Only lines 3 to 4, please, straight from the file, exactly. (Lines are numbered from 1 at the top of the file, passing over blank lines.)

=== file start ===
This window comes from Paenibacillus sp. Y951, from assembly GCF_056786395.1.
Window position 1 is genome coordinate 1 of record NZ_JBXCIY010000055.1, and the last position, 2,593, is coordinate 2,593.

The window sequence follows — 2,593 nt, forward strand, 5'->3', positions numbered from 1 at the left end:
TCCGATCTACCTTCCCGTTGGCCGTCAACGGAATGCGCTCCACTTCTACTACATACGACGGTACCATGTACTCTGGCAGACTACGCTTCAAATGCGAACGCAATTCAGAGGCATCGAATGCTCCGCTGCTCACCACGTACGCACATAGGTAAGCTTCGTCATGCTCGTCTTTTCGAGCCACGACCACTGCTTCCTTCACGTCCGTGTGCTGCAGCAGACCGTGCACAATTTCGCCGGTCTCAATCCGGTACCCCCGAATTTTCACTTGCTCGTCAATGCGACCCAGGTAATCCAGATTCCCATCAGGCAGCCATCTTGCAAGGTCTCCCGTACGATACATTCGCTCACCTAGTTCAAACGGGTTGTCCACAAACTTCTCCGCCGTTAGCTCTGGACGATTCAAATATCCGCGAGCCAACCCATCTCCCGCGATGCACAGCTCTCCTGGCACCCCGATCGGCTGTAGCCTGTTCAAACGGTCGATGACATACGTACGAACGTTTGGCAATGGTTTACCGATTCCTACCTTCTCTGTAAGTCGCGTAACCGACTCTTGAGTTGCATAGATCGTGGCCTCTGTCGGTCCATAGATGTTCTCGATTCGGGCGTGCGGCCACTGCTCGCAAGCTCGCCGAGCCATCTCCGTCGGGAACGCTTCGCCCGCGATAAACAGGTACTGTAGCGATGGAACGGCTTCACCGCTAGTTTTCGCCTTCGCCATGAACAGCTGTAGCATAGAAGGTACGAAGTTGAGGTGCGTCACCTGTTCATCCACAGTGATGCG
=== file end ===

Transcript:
The window sequence follows — 2,593 nt, forward strand, 5'->3', positions numbered from 1 at the left end:
TCCGATCTACCTTCCCGTTGGCCGTCAACGGAATGCGCTCCACTTCTACTACATACGACGGTACCATGTACTCTGGCAGACTACGCTTCAAATGCGAACGCAATTCAGAGGCATCGAATGCTCCGCTGCTCACCACGTACGCACATAGGTAAGCTTCGTCATGCTCGTCTTTTCGAGCCACGACCACTGCTTCCTTCACGTCCGTGTGCTGCAGCAGACCGTGCACAATTTCGCCGGTCTCAATCCGGTACCCCCGAATTTTCACTTGCTCGTCAATGCGACCCAGGTAATCCAGATTCCCATCAGGCAGCCATCTTGCAAGGTCTCCCGTACGATACATTCGCTCACCTAGTTCAAACGGGTTGTCCACAAACTTCTCCGCCGTTAGCTCTGGACGATTCAAATATCCGCGAGCCAACCCATCTCCCGCGATGCACAGCTCTCCTGGCACCCCGATCGGCTGTAGCCTGTTCAAACGGTCGATGACATACGTACGAACGTTTGGCAATGGTTTACCGATTCCTACCTTCTCTGTAAGTCGCGTAACCGACTCTTGAGTTGCATAGATCGTGGCCTCTGTCGGTCCATAGATGTTCTCGATTCGGGCGTGCGGCCACTGCTCGCAAGCTCGCCGAGCCATCTCCGTCGGGAACGCTTCGCCCGCGATAAACAGGTACTGTAGCGATGGAACGGCTTCACCGCTAGTTTTCGCCTTCGCCATGAACAGCTGTAGCATAGAAGGTACGAAGTTGAGGTGCGTCACCTGTTCATCCACAGTGATGCG